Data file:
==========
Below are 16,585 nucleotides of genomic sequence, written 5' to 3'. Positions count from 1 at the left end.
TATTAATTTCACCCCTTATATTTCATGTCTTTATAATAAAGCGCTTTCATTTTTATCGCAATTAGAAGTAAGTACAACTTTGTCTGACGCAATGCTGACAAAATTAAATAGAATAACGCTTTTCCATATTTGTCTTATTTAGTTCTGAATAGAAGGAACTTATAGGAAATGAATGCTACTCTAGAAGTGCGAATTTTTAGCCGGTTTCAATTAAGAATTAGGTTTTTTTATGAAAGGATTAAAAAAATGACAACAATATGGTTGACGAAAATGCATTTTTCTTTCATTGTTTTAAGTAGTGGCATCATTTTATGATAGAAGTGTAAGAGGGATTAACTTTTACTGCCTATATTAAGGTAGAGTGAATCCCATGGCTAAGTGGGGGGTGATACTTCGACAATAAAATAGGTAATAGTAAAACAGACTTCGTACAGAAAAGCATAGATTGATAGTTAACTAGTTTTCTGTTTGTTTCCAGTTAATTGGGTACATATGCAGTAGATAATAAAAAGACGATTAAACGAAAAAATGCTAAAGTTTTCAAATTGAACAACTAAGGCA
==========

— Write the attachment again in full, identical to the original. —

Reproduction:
Below are 16,585 nucleotides of genomic sequence, written 5' to 3'. Positions count from 1 at the left end.
TATTAATTTCACCCCTTATATTTCATGTCTTTATAATAAAGCGCTTTCATTTTTATCGCAATTAGAAGTAAGTACAACTTTGTCTGACGCAATGCTGACAAAATTAAATAGAATAACGCTTTTCCATATTTGTCTTATTTAGTTCTGAATAGAAGGAACTTATAGGAAATGAATGCTACTCTAGAAGTGCGAATTTTTAGCCGGTTTCAATTAAGAATTAGGTTTTTTTATGAAAGGATTAAAAAAATGACAACAATATGGTTGACGAAAATGCATTTTTCTTTCATTGTTTTAAGTAGTGGCATCATTTTATGATAGAAGTGTAAGAGGGATTAACTTTTACTGCCTATATTAAGGTAGAGTGAATCCCATGGCTAAGTGGGGGGTGATACTTCGACAATAAAATAGGTAATAGTAAAACAGACTTCGTACAGAAAAGCATAGATTGATAGTTAACTAGTTTTCTGTTTGTTTCCAGTTAATTGGGTACATATGCAGTAGATAATAAAAAGACGATTAAACGAAAAAATGCTAAAGTTTTCAAATTGAACAACTAAGGCA